We consider a rural community as an assemblage of inhabited dwellings whose configuration is determined by the location and size of the arable land sites necessary for family subsistence . We assume for this illustration that the size of the land plots is so great that the distance between dwellings is greater than the voice can carry and that most of the communication is between nearest neighbors only , as shown in Figure 2 . Information beyond nearest neighbor is carried second- , third- , and fourth-hand as a distortable rumor . In Figure 2 , the points in the network are designated by a letter accompanied by a number . The numbers indicate the number of nearest neighbors . It will be noted that point f has seven nearest neighbors , h and e have six , and p has only one , while the remaining points have intermediate numbers . In any social system in which communications have an importance comparable with that of production and other human factors , a point like f in Figure 2 would ( other things being equal ) be the dwelling place for the community leader , while e and h would house the next most important citizens . A point like p gets information directly from n , but all information beyond n is indirectly relayed through n . The dweller at p is last to hear about a new cure , the slowest to announce to his neighbors his urgent distresses , the one who goes the farthest to trade , and the one with the greatest difficulty of all in putting over an idea or getting people to join him in a cooperative effort . Since the hazards of poor communication are so great , p can be justified as a habitable site only on the basis of unusual productivity such as is made available by a waterfall for milling purposes , a mine , or a sugar maple camp . Location theorists have given these matters much consideration . Military organizations .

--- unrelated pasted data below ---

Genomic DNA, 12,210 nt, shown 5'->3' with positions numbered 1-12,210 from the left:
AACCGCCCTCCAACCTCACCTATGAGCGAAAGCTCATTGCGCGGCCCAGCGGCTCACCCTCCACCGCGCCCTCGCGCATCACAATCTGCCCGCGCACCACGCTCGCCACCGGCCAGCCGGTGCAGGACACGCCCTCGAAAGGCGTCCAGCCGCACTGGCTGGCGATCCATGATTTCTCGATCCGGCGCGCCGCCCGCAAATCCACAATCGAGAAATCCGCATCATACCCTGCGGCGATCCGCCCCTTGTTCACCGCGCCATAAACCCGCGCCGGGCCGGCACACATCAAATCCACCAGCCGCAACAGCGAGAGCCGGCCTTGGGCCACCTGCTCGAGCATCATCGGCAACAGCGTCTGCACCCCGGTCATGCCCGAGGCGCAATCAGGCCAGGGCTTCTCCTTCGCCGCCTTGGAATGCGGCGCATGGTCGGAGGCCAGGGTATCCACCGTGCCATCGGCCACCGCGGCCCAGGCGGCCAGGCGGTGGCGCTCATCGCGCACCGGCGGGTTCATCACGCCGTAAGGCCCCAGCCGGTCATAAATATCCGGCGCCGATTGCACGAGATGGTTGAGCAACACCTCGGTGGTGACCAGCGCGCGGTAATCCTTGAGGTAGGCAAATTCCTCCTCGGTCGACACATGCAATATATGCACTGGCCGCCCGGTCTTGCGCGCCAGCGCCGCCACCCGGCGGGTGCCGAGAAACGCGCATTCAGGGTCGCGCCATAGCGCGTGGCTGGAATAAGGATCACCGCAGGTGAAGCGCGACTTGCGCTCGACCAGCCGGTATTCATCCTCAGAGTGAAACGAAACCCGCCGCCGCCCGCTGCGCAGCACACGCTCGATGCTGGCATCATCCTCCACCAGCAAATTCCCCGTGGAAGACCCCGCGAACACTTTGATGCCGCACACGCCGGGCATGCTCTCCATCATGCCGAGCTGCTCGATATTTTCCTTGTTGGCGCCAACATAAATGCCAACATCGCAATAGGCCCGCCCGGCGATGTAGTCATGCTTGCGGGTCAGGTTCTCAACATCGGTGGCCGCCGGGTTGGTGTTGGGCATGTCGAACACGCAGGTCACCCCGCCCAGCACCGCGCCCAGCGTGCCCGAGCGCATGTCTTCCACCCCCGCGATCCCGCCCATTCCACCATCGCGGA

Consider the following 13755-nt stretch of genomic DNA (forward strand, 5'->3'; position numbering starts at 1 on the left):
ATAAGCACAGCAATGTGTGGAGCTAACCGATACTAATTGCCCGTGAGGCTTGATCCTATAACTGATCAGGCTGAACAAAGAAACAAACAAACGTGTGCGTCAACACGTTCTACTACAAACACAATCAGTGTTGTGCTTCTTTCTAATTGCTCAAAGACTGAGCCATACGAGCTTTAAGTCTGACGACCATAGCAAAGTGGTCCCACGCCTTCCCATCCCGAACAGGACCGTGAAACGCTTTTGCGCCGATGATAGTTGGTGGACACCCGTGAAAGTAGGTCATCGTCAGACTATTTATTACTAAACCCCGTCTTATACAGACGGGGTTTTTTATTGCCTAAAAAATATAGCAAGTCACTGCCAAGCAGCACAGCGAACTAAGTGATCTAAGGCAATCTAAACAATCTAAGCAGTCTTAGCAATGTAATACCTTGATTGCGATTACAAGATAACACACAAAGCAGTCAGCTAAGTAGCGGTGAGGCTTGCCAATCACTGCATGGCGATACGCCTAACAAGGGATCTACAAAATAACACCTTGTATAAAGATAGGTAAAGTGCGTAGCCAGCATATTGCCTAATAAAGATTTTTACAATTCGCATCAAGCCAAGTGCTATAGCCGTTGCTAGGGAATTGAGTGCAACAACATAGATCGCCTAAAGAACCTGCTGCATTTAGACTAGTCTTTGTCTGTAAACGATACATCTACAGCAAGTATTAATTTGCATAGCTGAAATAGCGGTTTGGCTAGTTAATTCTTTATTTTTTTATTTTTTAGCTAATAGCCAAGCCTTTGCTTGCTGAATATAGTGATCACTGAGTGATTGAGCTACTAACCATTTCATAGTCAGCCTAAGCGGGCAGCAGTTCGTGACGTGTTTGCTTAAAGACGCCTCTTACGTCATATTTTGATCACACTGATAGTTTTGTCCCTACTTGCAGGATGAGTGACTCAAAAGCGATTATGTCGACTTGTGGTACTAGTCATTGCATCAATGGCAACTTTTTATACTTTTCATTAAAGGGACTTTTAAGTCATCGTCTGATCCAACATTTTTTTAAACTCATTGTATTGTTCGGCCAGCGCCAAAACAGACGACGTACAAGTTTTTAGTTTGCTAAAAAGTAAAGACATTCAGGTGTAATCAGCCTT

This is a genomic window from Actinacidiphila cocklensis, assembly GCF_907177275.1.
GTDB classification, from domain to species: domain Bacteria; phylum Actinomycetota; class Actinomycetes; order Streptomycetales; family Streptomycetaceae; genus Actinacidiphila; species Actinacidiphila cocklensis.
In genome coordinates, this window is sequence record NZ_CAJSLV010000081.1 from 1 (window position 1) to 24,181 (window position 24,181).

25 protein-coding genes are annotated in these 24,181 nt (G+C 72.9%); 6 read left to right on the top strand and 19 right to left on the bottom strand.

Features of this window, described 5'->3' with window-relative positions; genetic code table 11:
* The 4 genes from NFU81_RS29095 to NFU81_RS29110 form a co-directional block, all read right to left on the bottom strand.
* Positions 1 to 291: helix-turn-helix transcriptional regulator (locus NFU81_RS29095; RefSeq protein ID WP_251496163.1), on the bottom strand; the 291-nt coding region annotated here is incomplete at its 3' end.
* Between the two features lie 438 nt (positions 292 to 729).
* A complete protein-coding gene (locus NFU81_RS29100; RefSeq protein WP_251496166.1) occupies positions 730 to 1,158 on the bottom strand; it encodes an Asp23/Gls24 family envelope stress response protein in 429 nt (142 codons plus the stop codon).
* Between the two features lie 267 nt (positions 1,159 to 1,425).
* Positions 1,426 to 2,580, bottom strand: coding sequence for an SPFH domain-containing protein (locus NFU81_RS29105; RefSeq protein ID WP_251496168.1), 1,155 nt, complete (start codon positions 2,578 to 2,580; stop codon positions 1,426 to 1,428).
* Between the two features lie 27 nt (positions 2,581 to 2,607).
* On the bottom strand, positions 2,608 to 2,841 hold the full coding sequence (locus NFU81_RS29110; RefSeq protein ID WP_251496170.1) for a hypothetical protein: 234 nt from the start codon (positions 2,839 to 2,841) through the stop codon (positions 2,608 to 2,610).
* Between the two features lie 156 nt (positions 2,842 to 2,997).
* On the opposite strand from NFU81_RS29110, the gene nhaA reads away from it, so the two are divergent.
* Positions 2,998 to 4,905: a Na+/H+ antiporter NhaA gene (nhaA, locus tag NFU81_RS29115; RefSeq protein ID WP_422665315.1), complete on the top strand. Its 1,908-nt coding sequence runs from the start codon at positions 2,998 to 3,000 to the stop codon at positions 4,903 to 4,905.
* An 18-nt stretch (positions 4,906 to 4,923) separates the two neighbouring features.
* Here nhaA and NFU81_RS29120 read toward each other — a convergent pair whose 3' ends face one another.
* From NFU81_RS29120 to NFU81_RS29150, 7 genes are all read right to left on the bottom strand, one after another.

The networks for military communications are one of the best examples of networks which not only must be changed with the changes in objectives but also must be changed with the addition of new machines of war . They also furnish proof that , in modern war , message sending must be monitored . Without monitoring , a military hookup becomes a noisy party . The need for monitoring became greater when radio was adopted for military signaling . Alexander the Great , who used runners as message carriers , did not have to worry about having every officer in his command hear what he said and having hundreds of them comment at once . As time has passed and science has progressed , the speed of military vehicles has increased , the range of missiles has been extended , the use of target-hunting noses on the projectiles has been adopted , and the range and breadth of message sending has increased . Next to the old problem of the slowness of decision making , network structure seems to be paramount , and without monitoring no network has value .

On the parade ground the net may be similar to that shown in Figure 3 . The monitoring is the highest and most restrictive of any organization in existence . No questions , statements , or explanations are permitted -- only commands . Commands go only from an officer to the man of nearest lower rank . The same command is repeated as many times as there are levels in rank from general to corporal . All orders originate with the officer of highest rank and terminate with action of the men in the ranks . Even the officer in charge , be it a captain ( for small display ) or a general , is restrained by monitoring . This is done for simplicity of commands and to bring the hidden redundancy up to where misunderstanding has almost zero possibility . The commands are specified by the military regulations ; ; are few in number , briefly worded , all different in sound ; ; and are combinable into sequences which permit any marching maneuver that could be desired on a parade ground . This monitoring is necessary because , on a parade ground , everyone can hear too much , and without monitoring a confused social event would develop .

With troops dispersed on fields of battle rather than on the parade ground , it may seem that a certain amount of monitoring is automatically enforced by the lines of communication . Years ago this was true , but with the replacement of wires or runners by radio and radar ( and perhaps television ) , these restrictions have disappeared and now again too much is heard .